Divorce negotiations in Kentucky and around the country often get heated when delicate issues such as spousal support or property division are brought up, but even spouses who really do not like one another are often able to put their differences aside when the welfare of their children is at stake. There has been a lot written about how divorce can leave children traumatized, but divorcing parents may be able to minimize these dangers if they are able to accept that they both want what is best for their children and are doing the best that they can.
Family law judges will generally favor co-parenting child custody solutions as studies have found that children are more likely to thrive when they spend time with both of their parents. Children do well when they know what is expected of them and the rules they are asked to follow are consistent, and seeing their parents cooperating after going through a difficult divorce can set a powerful example.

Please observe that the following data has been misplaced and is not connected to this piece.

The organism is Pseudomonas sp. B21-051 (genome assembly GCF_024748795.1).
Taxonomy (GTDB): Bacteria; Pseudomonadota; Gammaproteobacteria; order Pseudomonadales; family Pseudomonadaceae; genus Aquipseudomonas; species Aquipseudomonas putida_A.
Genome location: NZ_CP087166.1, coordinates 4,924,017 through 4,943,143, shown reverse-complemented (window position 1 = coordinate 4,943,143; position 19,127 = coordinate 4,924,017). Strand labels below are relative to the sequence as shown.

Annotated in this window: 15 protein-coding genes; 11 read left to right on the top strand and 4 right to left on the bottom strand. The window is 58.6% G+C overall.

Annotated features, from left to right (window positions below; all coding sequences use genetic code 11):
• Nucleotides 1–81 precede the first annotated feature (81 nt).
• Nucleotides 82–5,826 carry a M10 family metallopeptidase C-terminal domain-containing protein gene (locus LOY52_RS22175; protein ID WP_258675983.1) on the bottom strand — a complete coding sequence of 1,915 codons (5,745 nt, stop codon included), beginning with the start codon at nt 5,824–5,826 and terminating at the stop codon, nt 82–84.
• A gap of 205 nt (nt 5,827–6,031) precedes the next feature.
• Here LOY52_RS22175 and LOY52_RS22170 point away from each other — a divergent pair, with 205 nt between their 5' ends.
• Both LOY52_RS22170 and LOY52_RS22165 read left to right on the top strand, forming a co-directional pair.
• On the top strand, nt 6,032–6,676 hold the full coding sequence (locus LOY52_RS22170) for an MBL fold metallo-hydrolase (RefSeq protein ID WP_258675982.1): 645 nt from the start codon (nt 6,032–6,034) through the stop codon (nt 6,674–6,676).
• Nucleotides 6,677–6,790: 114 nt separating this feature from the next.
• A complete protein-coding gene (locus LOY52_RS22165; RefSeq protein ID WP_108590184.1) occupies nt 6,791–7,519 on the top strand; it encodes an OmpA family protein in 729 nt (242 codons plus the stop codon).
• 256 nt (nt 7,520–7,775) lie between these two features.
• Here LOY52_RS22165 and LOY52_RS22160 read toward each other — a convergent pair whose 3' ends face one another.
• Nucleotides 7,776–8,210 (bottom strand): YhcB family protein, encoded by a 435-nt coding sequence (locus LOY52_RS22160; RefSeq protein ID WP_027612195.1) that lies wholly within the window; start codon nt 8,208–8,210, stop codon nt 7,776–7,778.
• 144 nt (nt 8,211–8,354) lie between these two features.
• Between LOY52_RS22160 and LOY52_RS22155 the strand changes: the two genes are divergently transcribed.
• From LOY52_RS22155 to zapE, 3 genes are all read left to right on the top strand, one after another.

While conflict can rarely be avoided altogether, parents who drag their children into domestic arguments are walking a very perilous path. Venting in front of children or asking them to act as go-betweens can cast a long shadow, but clearly defining parenting rules early in divorce negotiations can help parents avoid this pitfall. However, these rules should not be so in-depth that parents feel overly restricted and are likely to violate them.
Divorced spouses generally make better parents and live happier lives when they are able to reach amicable settlements and avoid bitter and adversarial court battles. However, this may be easier said than done when potentially volatile issues like property division, child custody and spousal support are involved. When the prospects of an agreement seem remote, experienced family law attorneys could suggest an alternative and more cooperative approach such as divorce mediation.